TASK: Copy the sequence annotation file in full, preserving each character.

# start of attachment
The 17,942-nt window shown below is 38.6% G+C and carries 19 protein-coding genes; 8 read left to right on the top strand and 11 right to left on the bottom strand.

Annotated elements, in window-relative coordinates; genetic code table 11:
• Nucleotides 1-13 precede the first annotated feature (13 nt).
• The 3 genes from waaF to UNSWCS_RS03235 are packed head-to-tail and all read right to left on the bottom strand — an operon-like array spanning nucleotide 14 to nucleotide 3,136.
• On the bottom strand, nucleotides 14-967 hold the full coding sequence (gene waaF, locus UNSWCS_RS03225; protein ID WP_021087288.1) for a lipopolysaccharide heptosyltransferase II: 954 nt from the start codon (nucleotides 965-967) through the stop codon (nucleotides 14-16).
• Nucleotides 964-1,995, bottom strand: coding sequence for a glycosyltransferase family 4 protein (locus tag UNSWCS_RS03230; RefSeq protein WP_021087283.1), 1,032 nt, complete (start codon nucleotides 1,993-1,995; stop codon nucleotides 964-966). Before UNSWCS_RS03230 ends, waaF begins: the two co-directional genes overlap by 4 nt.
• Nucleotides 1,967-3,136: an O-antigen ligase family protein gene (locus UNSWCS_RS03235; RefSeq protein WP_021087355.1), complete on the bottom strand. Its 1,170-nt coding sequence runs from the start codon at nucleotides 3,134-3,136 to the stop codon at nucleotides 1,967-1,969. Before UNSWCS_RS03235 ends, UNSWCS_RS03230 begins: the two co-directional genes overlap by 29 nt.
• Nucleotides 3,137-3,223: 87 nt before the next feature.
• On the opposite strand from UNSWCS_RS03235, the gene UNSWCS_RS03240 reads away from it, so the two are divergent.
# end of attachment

The 17,942-nt window shown below is 38.6% G+C and carries 19 protein-coding genes; 8 read left to right on the top strand and 11 right to left on the bottom strand.

Annotated elements, in window-relative coordinates; genetic code table 11:
• Nucleotides 1-13 precede the first annotated feature (13 nt).
• The 3 genes from waaF to UNSWCS_RS03235 are packed head-to-tail and all read right to left on the bottom strand — an operon-like array spanning nucleotide 14 to nucleotide 3,136.
• On the bottom strand, nucleotides 14-967 hold the full coding sequence (gene waaF, locus UNSWCS_RS03225; protein ID WP_021087288.1) for a lipopolysaccharide heptosyltransferase II: 954 nt from the start codon (nucleotides 965-967) through the stop codon (nucleotides 14-16).
• Nucleotides 964-1,995, bottom strand: coding sequence for a glycosyltransferase family 4 protein (locus tag UNSWCS_RS03230; RefSeq protein WP_021087283.1), 1,032 nt, complete (start codon nucleotides 1,993-1,995; stop codon nucleotides 964-966). Before UNSWCS_RS03230 ends, waaF begins: the two co-directional genes overlap by 4 nt.
• Nucleotides 1,967-3,136: an O-antigen ligase family protein gene (locus UNSWCS_RS03235; RefSeq protein WP_021087355.1), complete on the bottom strand. Its 1,170-nt coding sequence runs from the start codon at nucleotides 3,134-3,136 to the stop codon at nucleotides 1,967-1,969. Before UNSWCS_RS03235 ends, UNSWCS_RS03230 begins: the two co-directional genes overlap by 29 nt.
• Nucleotides 3,137-3,223: 87 nt before the next feature.
• On the opposite strand from UNSWCS_RS03235, the gene UNSWCS_RS03240 reads away from it, so the two are divergent.